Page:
This chameleon, endemic to a tiny area of Madagascar, is named after the fictional character Tarzan!
The nearest village to the range of this species was previously known as ‘Tarzanville’ (now Ambodimeloka), and researchers hope this name will inspire conservation of this Critically Endangered species.
Chameleons of the genus Calumma diverged from all other living chameleons around 40 million years ago. Humans, on the other hand, diverged from their nearest relatives less than 10 million years ago!
This chameleon is threatened by the ongoing clearance and destruction of its remaining habitat. Slash and burn farming and logging impact the forest and illegal gold mining is thought to be occurring in the habitat.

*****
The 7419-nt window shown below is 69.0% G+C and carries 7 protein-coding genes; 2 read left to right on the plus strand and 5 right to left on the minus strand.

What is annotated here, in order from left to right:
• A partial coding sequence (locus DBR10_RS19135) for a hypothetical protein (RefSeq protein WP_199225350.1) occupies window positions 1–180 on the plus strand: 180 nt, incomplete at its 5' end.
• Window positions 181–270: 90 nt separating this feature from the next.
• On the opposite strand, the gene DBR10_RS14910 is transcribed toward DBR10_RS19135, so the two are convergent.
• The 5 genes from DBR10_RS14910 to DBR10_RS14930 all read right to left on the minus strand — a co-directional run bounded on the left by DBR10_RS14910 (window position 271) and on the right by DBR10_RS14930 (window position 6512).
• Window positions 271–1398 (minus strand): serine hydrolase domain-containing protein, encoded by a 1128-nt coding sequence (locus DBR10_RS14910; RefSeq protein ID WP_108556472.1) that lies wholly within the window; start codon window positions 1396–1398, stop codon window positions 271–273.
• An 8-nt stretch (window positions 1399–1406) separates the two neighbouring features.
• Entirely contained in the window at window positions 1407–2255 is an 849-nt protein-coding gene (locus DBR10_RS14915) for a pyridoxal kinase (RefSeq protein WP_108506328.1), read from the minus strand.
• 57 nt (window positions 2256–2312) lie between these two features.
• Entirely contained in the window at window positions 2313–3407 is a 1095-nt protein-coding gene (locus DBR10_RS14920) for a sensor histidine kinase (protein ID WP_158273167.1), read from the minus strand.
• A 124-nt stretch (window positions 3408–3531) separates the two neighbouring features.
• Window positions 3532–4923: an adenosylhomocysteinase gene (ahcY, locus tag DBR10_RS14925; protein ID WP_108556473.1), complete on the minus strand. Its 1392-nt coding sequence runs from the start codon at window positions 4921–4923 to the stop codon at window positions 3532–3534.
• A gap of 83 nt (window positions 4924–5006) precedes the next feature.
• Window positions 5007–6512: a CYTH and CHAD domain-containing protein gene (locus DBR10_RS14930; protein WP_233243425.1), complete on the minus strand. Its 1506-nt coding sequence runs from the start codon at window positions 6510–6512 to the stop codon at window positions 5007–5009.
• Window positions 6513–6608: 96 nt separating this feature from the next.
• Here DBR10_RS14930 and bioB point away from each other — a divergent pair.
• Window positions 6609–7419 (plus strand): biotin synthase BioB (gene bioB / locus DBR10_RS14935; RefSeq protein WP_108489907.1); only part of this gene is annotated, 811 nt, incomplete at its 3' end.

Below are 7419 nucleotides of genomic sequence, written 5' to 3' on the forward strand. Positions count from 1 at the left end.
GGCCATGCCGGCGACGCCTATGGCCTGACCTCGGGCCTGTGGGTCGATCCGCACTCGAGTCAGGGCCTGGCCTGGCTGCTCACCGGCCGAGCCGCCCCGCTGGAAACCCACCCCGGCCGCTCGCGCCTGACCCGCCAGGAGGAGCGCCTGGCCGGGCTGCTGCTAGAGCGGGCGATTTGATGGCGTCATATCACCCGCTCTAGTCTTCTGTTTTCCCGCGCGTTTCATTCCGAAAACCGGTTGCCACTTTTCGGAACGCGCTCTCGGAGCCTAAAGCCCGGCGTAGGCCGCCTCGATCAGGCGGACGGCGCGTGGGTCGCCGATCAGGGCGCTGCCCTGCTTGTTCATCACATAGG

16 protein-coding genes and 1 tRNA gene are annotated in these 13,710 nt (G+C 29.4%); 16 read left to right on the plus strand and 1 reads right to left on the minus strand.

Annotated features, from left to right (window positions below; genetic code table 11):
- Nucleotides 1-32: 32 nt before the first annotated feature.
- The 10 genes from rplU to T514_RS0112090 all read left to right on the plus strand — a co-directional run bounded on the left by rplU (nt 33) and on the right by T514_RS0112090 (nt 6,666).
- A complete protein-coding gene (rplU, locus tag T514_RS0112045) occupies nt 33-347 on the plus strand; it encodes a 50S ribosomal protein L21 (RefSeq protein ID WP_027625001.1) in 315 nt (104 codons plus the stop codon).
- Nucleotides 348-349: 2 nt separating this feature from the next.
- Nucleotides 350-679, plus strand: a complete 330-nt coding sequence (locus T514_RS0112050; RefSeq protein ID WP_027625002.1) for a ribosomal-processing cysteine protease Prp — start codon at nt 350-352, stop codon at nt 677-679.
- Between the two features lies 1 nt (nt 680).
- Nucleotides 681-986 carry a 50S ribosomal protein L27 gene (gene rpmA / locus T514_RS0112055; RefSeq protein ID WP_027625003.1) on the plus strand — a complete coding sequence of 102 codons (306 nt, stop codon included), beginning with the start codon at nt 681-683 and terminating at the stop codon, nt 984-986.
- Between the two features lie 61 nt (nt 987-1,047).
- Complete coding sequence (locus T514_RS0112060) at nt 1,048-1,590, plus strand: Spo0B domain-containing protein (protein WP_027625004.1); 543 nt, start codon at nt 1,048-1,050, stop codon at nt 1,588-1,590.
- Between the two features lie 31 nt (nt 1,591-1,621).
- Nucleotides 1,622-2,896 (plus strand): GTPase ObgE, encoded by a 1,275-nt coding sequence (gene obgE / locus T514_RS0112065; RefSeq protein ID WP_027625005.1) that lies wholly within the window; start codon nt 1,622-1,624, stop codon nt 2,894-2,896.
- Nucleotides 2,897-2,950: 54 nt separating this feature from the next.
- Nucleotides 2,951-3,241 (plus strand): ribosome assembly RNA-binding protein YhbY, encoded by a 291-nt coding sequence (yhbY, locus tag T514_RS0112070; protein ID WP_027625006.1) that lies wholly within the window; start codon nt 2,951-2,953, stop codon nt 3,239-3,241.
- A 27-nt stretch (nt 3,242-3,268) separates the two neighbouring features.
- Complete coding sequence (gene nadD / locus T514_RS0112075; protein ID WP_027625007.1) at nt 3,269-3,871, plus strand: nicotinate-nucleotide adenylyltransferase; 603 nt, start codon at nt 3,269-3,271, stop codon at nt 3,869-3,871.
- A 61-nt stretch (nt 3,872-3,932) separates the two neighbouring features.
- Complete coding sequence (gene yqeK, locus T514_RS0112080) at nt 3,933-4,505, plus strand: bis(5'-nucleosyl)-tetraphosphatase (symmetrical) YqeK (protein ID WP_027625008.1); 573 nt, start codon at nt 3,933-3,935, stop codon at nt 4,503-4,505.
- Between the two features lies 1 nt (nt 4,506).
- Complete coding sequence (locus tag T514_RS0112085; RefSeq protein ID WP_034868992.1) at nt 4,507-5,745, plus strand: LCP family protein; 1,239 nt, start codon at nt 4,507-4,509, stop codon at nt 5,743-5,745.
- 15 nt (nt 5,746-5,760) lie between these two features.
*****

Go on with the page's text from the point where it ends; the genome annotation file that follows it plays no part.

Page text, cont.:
Fortunately, there is no evidence of this species being collected for the wild for international trade. The tiny range of this species (less than 10 km²) means it is listed as Critically Endangered by the IUCN Red List. It is unclear whether it occurs in any protected areas. Much more additional research is needed to determine the full extent of this species’ distribution and population status.
- Order: Squamata
- Family: Chamaeleonidae
- Trend: decreasing
- Size: 7.2cm (?)
This chameleon is endemic to a tiny region of eastern Madagascar.
Habitat and Ecology
It is known only from lowland moist forest. Like many other Malagasy chameleons, it roosts in low forest vegetation.